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Jesus was the stranger this time. Their eyes were kept from recognizing him, the text tells us. Jesus had been the reason disciples were gathered and travelled together in ministry. It was all centered around Jesus...until he died on a cross, like a common criminal. Really, there was little reason to stick around now. This movement they thought might take place, the Messiah overthrowing the oppressive Roman government, died when this Jesus of Nazareth died. Sure, there were some women claiming that Jesus' body was gone, but what did women know? These two disciples, not of the 11 chosen by Jesus, but perhaps from an outer circle that travelled with them, were discussing it all as they headed towards a small town named Emmaus. As they walked, they talked about their disappointment, their sadness. And the stranger joined them and asked them what they were discussing. They were astounded that anyone in the area had not heard about Jesus and his crucifixion. So they told him their version of what had happened.
Early last Sunday we got up, got everyone dressed, and began to gather. We journeyed with Mary, early in the morning, through her grief, her stunned surprise when Jesus, who she thought was the gardener, called her name. And we gathered, sanctuary packed to the hilt, the choir was awesome, leading us as we sang, shoulder to shoulder, "Jesus Christ is Risen today! Alleluia!" It was a fantastic day. Then we went home to a beautiful North Carolina spring afternoon, just enough time to relax, but also, I imagine, just enough time to forget about the power of the resurrection. Just enough time to get back to normal, as if nothing were really all that different.
Early in the morning, while it is still dark, gunshots ring out at a university in Kenya. Somali militants went on a rampage Thursday morning executing 147 students, many of them Christians, while their fellow students huddle under beds, in closets, waiting, so afraid.
Early in the morning, while it is still dark, Iraqi forces continue the work of retaking the city of Tikrit from ISIS. They walk block by block, house by house, looking for booby-traps and improvised explosive devices, deadly threats left behind.
Early in the morning, while it is still dark, a woman rises, alone. This is one of last mornings she will own her home. After decades of children and grandchildren, of laughter and struggle, it's too much to take care of. Even though it is time, this morning there isn't much but the sadness.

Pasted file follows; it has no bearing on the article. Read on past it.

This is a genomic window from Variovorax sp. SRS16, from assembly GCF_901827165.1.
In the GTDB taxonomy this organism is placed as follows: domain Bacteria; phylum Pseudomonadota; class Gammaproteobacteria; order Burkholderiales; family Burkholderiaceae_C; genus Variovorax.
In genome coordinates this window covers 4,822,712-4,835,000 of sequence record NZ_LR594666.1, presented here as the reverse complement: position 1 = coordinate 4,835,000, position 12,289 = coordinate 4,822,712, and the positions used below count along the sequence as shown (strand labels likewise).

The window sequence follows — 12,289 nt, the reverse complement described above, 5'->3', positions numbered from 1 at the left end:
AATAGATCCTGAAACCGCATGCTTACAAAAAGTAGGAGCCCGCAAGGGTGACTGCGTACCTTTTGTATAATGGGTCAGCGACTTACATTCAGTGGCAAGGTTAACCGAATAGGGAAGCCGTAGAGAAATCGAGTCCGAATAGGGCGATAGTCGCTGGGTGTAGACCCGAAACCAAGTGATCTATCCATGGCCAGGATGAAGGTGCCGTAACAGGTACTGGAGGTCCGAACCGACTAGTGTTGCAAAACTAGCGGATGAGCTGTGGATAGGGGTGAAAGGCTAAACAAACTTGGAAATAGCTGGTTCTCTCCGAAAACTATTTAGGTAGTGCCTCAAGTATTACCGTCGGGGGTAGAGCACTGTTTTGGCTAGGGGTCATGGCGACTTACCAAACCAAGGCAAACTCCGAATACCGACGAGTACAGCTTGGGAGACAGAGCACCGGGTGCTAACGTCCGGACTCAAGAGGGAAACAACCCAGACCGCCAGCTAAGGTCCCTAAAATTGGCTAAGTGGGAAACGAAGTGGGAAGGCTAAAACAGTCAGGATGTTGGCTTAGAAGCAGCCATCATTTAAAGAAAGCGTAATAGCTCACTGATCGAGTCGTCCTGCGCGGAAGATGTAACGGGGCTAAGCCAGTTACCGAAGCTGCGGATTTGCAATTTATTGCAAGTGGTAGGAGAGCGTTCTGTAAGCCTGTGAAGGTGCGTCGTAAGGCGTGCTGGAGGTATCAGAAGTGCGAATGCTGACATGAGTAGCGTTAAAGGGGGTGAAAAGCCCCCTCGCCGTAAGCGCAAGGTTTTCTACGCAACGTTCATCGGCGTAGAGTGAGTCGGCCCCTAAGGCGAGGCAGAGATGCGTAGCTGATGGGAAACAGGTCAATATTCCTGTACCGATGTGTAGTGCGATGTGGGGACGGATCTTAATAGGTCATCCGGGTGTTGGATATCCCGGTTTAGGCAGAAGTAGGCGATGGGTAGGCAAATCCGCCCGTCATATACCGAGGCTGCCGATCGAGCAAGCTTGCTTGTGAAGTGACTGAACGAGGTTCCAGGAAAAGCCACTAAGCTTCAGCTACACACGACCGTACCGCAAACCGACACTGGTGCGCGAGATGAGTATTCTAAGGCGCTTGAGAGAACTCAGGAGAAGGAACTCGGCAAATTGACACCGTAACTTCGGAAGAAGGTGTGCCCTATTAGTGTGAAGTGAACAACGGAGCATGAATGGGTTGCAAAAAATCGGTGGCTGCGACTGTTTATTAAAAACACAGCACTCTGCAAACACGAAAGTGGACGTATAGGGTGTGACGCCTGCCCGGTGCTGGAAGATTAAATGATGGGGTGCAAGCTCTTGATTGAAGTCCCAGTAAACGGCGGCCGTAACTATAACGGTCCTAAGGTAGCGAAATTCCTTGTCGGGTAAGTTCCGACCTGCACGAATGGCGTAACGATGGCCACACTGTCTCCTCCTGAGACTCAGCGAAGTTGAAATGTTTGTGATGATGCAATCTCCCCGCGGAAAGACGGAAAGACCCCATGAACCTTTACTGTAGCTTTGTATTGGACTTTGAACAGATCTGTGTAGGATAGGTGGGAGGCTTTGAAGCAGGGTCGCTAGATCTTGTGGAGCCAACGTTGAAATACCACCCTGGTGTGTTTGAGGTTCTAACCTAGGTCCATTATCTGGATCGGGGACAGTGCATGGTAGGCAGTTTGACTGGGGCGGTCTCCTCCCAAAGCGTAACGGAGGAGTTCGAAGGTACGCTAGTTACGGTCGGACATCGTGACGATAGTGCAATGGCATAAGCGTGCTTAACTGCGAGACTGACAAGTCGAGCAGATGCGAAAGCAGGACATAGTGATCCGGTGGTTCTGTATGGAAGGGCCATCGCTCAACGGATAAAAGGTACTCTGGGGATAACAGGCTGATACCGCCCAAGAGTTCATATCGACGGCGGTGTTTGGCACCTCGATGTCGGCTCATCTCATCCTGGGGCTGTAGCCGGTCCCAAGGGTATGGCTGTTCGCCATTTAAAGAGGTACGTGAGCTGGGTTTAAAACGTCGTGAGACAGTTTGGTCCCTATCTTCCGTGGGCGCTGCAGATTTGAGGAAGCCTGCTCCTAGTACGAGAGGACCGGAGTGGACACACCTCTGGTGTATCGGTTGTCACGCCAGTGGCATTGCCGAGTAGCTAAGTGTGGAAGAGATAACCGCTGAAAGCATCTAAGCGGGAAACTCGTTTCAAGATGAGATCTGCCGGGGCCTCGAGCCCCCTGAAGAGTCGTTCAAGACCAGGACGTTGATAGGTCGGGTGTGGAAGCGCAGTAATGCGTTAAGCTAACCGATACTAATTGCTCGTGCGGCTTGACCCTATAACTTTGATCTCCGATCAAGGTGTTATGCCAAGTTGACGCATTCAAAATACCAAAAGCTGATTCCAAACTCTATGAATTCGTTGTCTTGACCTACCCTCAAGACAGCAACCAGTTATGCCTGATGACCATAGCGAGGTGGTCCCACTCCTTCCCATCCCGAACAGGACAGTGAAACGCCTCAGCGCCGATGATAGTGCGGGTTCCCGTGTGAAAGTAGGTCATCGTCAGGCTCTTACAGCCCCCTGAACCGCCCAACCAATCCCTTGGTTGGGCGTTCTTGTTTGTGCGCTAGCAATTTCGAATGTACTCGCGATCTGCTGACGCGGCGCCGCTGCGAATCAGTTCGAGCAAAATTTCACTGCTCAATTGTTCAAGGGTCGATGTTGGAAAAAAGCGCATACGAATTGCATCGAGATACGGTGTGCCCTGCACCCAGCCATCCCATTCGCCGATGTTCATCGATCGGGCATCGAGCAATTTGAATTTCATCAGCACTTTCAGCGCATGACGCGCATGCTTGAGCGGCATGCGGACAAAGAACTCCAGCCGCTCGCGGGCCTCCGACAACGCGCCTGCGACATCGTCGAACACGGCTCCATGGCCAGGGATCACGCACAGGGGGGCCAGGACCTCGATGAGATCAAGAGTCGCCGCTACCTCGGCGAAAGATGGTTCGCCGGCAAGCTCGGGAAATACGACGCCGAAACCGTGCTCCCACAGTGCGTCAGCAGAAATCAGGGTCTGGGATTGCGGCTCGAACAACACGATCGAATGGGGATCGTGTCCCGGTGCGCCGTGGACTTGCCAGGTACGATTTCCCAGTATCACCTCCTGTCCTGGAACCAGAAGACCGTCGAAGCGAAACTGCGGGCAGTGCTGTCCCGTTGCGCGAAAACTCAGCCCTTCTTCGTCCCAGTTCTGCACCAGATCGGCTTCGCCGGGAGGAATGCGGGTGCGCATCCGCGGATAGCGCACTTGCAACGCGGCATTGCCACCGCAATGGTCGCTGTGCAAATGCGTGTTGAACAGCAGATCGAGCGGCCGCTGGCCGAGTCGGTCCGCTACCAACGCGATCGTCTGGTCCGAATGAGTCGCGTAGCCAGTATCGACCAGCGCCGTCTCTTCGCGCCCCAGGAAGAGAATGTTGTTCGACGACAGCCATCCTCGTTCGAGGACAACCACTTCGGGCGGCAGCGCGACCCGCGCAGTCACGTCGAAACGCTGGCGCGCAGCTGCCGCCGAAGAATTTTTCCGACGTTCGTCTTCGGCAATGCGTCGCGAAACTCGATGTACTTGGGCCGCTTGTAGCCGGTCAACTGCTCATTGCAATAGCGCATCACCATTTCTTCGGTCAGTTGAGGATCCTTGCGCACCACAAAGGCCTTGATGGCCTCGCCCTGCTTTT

Early in the morning, while it is still dark, a couple heads to the hospital. They walk from the parking deck, across the street, up the elevators. At 6:30am, the nurse takes them back. Forms are signed, the doctors walks them through the procedure one more time: "Once we get in there, we'll have a clearer since of where the cancer is, and how we can best treat it."
It has all been moving this direction.
Matthew, Mark, and Luke all note a clear turn in the middle of their telling of the story. "From that time on," Matthew says back in chapter 16, "Jesus began to show his disciples that he must go to Jerusalem and undergo great suffering...." Mark and Luke do the same thing, right around the story of the Transfiguration, Luke giving ten whole chapters - nine through nineteen - ‘the travel narrative' towards the holy city. It isn't clear, but whatever is going to happen, Jesus keeps saying, is going to be difficult.
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The question comes in many forms.
- Maybe it's a new member class, someone who is new to the area and hasn't been to church for many years. Will I find a community that will notice me, he asks?
- Maybe a neighbor meets you as you pick up the paper. She's heard you mention church before, loves the mission we do, but is skeptical of institutional religion, she calls it. Does the church really have something real to offer, even if I bring some hard questions?
- Maybe it's a session meeting. Really, in a session meeting, in the weeds of this purchase of the land next door, and how that fits into our priorities, or the budget. Who are we called to be?